There’s a nationwide rise of the “Operational” Chief Financial Officer. This, of course, is the manifestation of something that financial officers have all been aware of: the role of the CFO is ever expanding. However, the acknowledgement that CFOs play a major “operational” role is a clear display of CFO influence beyond the financial department.
Though financial acumen can clearly benefit every department, the system’s focus is what gives more operational influence to CFOs in any industry. As research from the Hackett Group showcases that Fortune 100 companies could reduce their expenses by $120 million on average annually by utilizing the global labor force, the responsibility of achieving operational excellence continues to fall more and more beneath the CFO’s umbrella.
Of course, while operational excellence is not easy to define, the end goal is the same: maximizing your company’s efficiency in all workflow processes. So how can CFOs better achieve this universal goal within their own company?
- Avoid the urge to lead. While CFOs are gaining more influence within the structure of any given company, they should focus more on “empowering teams and employees” rather than becoming a manager. Tight management from too many power players leaves teams ultimately feeling like they have all the responsibility yet no authority. In other words, as CFO you want to maintain involvement in the various workflow processes to boost efficiency and excellence without unnecessarily becoming a manager. Lead without leading.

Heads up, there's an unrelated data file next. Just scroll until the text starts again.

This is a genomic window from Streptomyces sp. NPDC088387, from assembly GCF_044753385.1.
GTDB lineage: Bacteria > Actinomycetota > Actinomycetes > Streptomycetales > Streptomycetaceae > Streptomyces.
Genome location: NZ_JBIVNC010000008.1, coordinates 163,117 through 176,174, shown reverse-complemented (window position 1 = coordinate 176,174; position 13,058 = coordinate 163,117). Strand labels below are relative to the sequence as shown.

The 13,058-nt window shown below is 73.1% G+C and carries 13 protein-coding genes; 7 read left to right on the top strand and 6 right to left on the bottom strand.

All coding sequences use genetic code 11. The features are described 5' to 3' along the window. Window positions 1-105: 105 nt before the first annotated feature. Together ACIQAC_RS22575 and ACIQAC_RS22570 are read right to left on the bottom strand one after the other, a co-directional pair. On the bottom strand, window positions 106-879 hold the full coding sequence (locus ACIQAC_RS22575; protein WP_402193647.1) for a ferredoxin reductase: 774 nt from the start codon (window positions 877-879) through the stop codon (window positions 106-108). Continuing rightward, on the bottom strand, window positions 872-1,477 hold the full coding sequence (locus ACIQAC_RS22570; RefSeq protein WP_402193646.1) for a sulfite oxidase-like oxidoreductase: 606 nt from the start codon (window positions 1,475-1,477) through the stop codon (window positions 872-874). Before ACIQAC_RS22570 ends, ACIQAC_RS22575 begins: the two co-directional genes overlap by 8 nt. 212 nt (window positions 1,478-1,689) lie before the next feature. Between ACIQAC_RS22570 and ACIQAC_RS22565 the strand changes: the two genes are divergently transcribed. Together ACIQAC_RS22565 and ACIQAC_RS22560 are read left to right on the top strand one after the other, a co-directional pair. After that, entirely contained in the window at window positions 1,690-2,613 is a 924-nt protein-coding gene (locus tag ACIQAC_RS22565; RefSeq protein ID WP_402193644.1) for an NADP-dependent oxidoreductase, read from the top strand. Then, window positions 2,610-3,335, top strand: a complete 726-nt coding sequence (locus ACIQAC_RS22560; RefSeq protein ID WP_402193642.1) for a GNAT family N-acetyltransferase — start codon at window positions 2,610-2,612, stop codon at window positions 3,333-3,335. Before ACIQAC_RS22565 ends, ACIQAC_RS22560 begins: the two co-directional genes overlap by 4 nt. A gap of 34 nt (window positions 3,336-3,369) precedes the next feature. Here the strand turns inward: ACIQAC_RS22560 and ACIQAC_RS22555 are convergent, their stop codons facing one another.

- Invest in your team or your team won’t invest in your company. The old adage that “A team is only as strong as its weakest link” still holds true today. CFOs must develop their teams, or else the team won’t be able to, in turn, develop the operation. Teams must not only learn more about the operational process, but also improve specific skills such as technical problem-solving and stronger communication.
- Beware creating the super star. Similar to an all-star athlete, it’s always dangerous to put all your eggs into a single basket. In other words, while it may be tempting to select a team member with the highest intellectual aptitude for large tasks and assignments, improved operational outcomes are developed by holistic growth from the team, not a single member.